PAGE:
In high concentration, particles aggregate to form micelles. It happens above Tk called kraft temperature and critical micelle concentration (CMC). If the concentration is low and it forms a true solution.
In an aqueous solution, molecules with polar or charged groups and non-polar regions (amphiphilic molecules) form aggregates called micelles. In a micelle, polar or ionic heads form an outer shell in contact with water, while non-polar tails are sequestered in the interior. Hence, the core of a micelle, being formed of long non-polar tails, resembles an oil or gasoline drop.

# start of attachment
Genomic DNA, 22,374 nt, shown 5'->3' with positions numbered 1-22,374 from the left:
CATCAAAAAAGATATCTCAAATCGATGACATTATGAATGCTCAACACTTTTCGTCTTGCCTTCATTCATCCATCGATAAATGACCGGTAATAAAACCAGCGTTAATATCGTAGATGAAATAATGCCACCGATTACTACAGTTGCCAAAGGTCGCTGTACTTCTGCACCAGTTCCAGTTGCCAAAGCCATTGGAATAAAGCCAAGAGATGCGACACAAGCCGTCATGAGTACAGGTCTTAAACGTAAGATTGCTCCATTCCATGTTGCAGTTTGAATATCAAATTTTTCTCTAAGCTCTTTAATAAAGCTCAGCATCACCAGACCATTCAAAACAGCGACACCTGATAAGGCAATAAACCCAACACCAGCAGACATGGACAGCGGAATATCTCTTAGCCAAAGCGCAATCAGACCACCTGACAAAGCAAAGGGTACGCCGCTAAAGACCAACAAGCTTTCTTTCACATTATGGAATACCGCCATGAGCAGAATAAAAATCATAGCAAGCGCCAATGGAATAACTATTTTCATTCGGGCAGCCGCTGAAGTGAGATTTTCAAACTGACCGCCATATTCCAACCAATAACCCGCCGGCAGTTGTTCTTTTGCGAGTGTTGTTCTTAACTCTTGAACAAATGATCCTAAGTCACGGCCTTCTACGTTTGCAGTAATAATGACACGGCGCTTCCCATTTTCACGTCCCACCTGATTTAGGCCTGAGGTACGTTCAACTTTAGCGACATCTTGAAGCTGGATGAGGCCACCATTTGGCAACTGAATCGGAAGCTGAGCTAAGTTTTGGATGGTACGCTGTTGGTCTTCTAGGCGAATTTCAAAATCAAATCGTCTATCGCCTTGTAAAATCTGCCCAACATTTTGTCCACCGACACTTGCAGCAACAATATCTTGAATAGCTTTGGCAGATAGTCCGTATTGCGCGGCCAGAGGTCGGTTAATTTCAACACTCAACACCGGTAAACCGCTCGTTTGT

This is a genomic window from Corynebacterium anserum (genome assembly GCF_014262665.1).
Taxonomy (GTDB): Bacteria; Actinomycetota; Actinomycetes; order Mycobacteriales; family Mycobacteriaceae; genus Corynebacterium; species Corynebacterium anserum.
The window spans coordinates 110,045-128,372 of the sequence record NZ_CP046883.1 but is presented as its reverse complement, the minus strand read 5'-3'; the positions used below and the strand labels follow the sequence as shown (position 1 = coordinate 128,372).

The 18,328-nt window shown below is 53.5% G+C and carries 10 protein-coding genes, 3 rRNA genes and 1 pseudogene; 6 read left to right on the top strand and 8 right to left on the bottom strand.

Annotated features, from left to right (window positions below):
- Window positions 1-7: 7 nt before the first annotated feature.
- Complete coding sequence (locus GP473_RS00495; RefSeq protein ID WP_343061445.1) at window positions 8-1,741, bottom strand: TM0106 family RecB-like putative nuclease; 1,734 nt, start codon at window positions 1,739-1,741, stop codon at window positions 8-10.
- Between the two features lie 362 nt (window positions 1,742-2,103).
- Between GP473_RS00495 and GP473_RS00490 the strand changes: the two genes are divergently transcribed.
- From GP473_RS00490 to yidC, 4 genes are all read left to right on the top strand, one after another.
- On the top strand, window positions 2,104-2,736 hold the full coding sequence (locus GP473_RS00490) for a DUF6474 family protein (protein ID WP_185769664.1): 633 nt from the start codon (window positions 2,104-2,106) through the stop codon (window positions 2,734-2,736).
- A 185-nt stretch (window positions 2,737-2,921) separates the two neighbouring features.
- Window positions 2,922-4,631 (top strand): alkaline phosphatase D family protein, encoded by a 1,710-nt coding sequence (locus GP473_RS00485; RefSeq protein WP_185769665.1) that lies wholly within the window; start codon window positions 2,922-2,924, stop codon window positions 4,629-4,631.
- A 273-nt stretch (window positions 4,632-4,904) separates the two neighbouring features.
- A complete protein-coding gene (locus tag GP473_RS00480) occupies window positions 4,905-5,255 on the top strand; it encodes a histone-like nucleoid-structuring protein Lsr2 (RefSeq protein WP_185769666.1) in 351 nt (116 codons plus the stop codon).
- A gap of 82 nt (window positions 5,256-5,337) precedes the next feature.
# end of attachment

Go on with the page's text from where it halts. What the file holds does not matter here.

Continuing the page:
- Micelles are widely used in industrial and biological fields to dissolve and move non-polar substances through an aqueous medium.
- Micelle aggregates form only when the concentration of the amphiphilic molecule reaches a given concentration called critical micelle concentration (CMC).
- Amphiphilic molecules can form micelles not only in water but also in non-polar organic solvents.
Applications of Micelles
- They are widely used in electrophoresis and chromatography as a media of separation.
- Micelles act as emulsifiers when surfactants are above the critical micelle concentration.
- They are required in the human body that plays a vital role in removing complex lipids and fat-soluble vitamins.